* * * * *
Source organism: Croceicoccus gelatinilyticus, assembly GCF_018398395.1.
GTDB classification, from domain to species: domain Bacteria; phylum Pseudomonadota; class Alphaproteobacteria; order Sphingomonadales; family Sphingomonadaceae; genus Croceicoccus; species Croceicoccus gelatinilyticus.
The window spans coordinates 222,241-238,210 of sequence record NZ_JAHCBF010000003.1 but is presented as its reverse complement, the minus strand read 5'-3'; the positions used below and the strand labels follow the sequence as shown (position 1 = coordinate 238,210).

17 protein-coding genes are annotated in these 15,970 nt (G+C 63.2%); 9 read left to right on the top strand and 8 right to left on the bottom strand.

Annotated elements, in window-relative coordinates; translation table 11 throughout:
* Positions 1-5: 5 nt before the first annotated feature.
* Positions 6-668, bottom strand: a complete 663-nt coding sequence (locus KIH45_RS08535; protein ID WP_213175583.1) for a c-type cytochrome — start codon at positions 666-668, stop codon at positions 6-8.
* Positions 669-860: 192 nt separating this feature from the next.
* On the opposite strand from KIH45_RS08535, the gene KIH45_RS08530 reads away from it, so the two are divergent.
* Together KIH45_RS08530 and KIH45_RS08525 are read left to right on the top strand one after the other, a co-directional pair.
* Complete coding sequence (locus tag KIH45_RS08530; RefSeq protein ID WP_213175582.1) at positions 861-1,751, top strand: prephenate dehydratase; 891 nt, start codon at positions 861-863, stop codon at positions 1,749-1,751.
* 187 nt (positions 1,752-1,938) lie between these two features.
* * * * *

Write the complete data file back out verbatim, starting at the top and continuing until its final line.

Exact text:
Source organism: Croceicoccus gelatinilyticus, assembly GCF_018398395.1.
GTDB classification, from domain to species: domain Bacteria; phylum Pseudomonadota; class Alphaproteobacteria; order Sphingomonadales; family Sphingomonadaceae; genus Croceicoccus; species Croceicoccus gelatinilyticus.
The window spans coordinates 222,241-238,210 of sequence record NZ_JAHCBF010000003.1 but is presented as its reverse complement, the minus strand read 5'-3'; the positions used below and the strand labels follow the sequence as shown (position 1 = coordinate 238,210).

17 protein-coding genes are annotated in these 15,970 nt (G+C 63.2%); 9 read left to right on the top strand and 8 right to left on the bottom strand.

Annotated elements, in window-relative coordinates; translation table 11 throughout:
* Positions 1-5: 5 nt before the first annotated feature.
* Positions 6-668, bottom strand: a complete 663-nt coding sequence (locus KIH45_RS08535; protein ID WP_213175583.1) for a c-type cytochrome — start codon at positions 666-668, stop codon at positions 6-8.
* Positions 669-860: 192 nt separating this feature from the next.
* On the opposite strand from KIH45_RS08535, the gene KIH45_RS08530 reads away from it, so the two are divergent.
* Together KIH45_RS08530 and KIH45_RS08525 are read left to right on the top strand one after the other, a co-directional pair.
* Complete coding sequence (locus tag KIH45_RS08530; RefSeq protein ID WP_213175582.1) at positions 861-1,751, top strand: prephenate dehydratase; 891 nt, start codon at positions 861-863, stop codon at positions 1,749-1,751.
* 187 nt (positions 1,752-1,938) lie between these two features.